So, I think it’s time for NASCAR to rethink its name—“National Association for Stock Car Auto Racing”. I suggest NACTAR—“National Association for Car of Tomorrow Auto Racing”. Because, frankly, as Harry said, “there’s nothing stock about a stock car”.
Well, what goes around, comes around.
Can you believe that Hendrick is “disappointed” by NASCAR’s decision to fine Gordon and Johnson and suspend Letarte and Knaus? Letarte and Knaus get to work in the shop during the six-race suspension and even communicate during races via cell
phone and text messages!
Wow, do you remember “detention” in high school? — go to class, do extracurricular activities, practice sports.
And Hendrick is considering an appeal? And NASCAR doesn’t play
You be the judge!
The buzz late last week was Jack Roush’s criticism of several teams that s-t-r-e-c-h-e-d the rules by running tests at tracks outside NASCAR’s control and using tires other than Goodyear’s by obtaining unused tires from other teams. Seems Jack believes that was unfair as it gave Hendrick, Childress, and Gibbs (the three named by Roush) an upper hand at the beginning of the season, especially with the COT.
Roush admitted that he hadn’t caught on fast enough but said that that would change.
Maybe those testing on tracks outside of NASCAR’s control were stretching the rules, but we all know that in the shop and in the garage, crew chiefs and mechanics are doing all they can — within NASCAR’s regs — to gain an advantage. Seems ironic in a sense when we reflect back to when Roush had five cars in its stable and all were beating the pants off the other competitors. Jack wasn’t violating any rules about the number of cars an owner could have but he wasn’t about to pull any off the track voluntarily.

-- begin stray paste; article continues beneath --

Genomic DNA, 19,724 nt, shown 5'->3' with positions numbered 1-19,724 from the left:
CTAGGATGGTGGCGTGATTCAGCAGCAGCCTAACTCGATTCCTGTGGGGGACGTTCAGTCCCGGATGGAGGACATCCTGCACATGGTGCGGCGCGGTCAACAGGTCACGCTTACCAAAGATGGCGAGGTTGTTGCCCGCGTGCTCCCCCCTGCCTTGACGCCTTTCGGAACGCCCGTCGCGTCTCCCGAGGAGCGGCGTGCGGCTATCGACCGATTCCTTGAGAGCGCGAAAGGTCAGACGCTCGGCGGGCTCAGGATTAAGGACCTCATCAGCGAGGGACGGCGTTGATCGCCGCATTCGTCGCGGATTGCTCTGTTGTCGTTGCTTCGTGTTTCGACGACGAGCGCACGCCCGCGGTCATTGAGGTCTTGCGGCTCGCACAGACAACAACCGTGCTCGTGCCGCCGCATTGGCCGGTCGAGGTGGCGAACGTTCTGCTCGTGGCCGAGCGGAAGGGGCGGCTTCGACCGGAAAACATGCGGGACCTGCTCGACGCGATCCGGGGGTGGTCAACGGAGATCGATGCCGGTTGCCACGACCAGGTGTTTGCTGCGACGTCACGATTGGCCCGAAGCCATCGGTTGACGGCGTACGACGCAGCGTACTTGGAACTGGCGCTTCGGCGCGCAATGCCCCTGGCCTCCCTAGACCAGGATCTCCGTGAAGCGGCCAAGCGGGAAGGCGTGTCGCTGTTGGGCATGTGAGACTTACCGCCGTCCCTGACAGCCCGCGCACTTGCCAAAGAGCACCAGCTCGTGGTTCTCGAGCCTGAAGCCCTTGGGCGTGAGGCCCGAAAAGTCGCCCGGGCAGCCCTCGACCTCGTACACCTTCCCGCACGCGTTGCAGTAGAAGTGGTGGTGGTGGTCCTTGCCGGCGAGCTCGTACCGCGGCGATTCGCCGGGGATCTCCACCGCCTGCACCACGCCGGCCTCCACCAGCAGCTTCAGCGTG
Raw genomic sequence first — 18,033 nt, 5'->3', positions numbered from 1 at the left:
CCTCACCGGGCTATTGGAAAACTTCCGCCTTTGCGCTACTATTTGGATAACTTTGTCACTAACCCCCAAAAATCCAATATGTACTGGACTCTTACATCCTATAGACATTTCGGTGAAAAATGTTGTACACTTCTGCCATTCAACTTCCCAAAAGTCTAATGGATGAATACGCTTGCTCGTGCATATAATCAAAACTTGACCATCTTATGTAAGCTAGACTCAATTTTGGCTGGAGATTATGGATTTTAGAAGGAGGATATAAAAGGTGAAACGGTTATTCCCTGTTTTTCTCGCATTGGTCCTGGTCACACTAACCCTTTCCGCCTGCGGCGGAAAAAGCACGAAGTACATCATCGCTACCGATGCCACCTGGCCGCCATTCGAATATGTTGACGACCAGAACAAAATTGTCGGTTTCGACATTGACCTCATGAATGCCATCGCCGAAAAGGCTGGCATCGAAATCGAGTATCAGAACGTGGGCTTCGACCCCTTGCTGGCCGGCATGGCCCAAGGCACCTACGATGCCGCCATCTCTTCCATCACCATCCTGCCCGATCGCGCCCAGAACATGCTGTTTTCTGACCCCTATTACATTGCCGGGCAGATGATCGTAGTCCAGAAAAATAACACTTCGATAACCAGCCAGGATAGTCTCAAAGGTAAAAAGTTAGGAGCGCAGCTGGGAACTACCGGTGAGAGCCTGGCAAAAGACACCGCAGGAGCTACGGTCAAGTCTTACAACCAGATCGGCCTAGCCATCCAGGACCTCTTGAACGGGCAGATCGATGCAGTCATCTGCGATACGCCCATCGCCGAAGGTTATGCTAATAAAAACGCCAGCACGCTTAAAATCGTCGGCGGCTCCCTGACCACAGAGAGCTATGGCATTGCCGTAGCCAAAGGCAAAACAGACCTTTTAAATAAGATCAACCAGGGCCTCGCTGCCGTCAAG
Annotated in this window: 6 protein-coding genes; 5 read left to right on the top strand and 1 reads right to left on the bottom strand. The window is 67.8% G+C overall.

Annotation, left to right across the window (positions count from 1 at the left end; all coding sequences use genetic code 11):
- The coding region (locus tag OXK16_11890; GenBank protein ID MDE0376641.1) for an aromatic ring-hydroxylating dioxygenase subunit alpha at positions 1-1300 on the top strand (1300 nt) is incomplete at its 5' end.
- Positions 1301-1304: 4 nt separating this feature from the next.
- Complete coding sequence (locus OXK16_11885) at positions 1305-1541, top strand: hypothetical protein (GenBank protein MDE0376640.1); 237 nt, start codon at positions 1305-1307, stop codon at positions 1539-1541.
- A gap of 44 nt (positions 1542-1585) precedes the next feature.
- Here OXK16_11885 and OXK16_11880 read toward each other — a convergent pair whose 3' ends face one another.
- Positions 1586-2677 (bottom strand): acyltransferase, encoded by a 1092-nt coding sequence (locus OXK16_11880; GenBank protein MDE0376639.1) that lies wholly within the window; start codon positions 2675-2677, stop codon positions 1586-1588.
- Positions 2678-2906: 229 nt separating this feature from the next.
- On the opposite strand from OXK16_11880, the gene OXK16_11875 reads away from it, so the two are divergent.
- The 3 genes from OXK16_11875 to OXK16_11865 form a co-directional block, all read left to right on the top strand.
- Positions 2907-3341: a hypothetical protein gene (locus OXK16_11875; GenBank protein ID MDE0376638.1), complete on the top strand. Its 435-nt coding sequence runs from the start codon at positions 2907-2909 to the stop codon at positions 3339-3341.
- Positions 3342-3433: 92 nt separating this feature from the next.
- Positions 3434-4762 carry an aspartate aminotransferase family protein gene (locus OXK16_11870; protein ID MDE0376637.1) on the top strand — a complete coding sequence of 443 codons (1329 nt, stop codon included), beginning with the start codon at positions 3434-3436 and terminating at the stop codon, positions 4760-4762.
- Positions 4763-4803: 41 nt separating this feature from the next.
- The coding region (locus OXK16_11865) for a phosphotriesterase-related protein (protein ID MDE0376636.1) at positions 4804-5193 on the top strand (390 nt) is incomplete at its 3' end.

Yes, so now we’re going to have a four-car stable as the rule. Sorry, Jack. You got caught off guard!
To paraphrase Garrison Keillor, it was a quiet week in NASCARville.
Not many rumblings about the COT (CoRN, etc.) from those in the trenches. No loud racing sounds on Sunday past, although Saturday was somewhat interesting.
A reminder that Mike and I predicted a victory by Toyota within the first seven races — we never said which series, though. Putting Toyotas in three of the first four places on Saturday does demonstrate that Toyota is a reality, regardless of the series. Still, I must admit that Mike and I were really speaking of the Nextel Cup series with our prediction.
More resurfacing (Darlington after the May race preceded by Bristol’s resurfacing now) suggests that the COT might still require some “tweaking” through most of the season given the continuing “unknowns.”
It was interesting, though, when several drivers spoke out after Bristol and Martinsville, stating that they (all the drivers) needed to “quit griping, get over it, and start racing.” The COT is here and it is here to stay! Unlike the NBA players complaining about their new basketball, all the complaining in the world won’t change the direction that NASCAR has taken in terms of the COT.
Whether the fans embrace the COT remains to be seen but I doubt that even a loud noise from the grandstands will make much difference. The key is the previously mentioned “tweaking” that teams and NASCAR engineers do to make the racing more interesting.
That’s it for now — keep the comments coming and let’s go racing Texas style.